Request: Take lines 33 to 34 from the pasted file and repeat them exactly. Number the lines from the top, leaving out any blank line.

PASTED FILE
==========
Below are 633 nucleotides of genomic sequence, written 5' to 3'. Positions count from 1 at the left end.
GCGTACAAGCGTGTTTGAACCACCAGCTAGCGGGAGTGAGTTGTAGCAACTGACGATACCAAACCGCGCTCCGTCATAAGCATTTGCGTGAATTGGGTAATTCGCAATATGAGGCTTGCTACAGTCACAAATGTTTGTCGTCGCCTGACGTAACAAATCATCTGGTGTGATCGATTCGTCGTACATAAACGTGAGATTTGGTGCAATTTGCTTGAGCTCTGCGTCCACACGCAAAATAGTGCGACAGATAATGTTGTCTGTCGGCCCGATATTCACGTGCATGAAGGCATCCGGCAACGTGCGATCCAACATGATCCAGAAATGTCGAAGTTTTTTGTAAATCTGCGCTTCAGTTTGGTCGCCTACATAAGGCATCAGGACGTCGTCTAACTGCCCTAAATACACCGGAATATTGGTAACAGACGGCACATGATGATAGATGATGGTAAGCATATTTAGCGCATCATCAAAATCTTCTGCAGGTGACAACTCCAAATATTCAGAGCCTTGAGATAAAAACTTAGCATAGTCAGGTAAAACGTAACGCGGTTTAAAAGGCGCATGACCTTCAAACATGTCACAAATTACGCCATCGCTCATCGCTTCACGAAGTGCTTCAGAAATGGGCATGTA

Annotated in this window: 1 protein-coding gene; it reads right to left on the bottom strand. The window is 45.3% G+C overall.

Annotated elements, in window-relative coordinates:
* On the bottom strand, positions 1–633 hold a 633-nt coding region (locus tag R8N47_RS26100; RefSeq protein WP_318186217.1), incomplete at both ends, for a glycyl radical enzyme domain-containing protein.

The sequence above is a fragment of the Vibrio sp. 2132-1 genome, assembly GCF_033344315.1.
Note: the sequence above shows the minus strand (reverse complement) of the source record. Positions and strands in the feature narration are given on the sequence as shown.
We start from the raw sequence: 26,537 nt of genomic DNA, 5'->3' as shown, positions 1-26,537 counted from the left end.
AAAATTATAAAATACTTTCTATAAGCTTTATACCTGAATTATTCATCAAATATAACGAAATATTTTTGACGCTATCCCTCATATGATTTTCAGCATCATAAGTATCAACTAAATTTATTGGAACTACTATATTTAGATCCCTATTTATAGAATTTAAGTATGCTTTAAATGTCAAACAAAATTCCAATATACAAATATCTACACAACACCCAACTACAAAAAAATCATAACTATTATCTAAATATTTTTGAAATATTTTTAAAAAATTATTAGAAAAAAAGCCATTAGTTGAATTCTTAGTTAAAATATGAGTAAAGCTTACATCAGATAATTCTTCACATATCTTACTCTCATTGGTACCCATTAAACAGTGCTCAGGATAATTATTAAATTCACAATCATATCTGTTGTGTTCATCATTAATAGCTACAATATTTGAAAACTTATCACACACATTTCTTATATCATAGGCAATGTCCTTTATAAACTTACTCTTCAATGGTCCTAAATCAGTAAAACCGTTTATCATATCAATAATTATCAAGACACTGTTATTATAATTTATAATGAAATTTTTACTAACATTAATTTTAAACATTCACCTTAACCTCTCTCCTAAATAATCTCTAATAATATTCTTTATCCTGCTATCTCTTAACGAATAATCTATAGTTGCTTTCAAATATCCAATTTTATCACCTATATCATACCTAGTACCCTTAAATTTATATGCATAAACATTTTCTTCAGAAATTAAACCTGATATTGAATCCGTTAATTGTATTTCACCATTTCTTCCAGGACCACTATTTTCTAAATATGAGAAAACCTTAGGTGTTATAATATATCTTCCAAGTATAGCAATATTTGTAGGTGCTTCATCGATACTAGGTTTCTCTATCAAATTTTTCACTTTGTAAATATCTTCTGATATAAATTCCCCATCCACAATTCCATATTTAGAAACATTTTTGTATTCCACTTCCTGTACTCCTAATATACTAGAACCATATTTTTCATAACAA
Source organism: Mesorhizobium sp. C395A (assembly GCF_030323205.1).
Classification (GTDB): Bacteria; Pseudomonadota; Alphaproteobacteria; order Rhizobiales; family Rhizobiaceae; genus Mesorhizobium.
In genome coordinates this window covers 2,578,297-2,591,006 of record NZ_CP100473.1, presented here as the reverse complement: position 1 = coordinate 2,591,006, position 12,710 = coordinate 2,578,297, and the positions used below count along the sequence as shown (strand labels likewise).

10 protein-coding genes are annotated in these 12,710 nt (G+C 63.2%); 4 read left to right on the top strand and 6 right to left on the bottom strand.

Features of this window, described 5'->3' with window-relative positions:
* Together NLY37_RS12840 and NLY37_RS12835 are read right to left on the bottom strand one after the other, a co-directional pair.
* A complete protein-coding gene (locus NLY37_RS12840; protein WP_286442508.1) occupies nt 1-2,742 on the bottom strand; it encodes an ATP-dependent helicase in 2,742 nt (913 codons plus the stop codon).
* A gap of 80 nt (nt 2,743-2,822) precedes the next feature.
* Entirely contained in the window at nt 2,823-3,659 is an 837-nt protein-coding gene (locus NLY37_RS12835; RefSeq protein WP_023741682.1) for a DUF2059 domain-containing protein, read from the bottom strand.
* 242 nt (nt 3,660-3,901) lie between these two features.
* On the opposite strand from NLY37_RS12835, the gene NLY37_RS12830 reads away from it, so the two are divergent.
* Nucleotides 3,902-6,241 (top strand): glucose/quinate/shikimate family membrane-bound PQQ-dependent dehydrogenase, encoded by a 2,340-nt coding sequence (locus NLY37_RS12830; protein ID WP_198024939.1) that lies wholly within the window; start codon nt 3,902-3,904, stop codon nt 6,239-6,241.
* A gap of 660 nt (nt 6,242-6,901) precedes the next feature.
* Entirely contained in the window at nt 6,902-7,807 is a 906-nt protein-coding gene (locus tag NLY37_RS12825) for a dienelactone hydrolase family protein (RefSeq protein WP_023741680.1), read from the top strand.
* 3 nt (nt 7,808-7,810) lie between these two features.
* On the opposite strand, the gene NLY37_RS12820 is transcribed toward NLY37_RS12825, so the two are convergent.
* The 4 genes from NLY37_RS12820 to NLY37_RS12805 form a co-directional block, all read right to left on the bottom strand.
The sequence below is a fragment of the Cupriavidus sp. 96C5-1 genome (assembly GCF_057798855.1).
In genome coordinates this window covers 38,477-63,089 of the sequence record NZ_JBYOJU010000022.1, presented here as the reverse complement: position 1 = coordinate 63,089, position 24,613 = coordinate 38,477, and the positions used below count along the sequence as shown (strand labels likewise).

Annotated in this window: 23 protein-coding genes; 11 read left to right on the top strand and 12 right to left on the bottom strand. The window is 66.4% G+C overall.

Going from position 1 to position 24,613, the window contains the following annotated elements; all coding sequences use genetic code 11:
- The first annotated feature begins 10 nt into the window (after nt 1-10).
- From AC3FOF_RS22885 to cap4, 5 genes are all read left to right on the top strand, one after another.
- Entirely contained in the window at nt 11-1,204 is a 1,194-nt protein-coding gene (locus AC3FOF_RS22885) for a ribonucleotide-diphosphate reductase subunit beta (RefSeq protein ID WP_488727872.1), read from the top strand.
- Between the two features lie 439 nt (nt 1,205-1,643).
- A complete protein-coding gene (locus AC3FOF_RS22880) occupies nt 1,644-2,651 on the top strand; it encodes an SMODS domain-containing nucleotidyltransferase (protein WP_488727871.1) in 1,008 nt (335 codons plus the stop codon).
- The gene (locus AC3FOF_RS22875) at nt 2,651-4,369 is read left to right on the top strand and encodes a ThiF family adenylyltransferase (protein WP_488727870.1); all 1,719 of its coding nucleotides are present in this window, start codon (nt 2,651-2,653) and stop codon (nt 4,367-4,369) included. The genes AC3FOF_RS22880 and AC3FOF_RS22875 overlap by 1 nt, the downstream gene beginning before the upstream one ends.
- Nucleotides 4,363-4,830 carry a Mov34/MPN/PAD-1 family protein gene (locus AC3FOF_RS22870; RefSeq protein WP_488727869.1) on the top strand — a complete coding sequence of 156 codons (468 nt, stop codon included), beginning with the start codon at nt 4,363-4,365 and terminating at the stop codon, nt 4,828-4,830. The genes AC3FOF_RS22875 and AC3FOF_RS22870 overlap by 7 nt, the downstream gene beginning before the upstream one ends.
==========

- Entirely contained in the window at nt 11-1,204 is a 1,194-nt protein-coding gene (locus AC3FOF_RS22885) for a ribonucleotide-diphosphate reductase subunit beta (RefSeq protein ID WP_488727872.1), read from the top strand.
- Between the two features lie 439 nt (nt 1,205-1,643).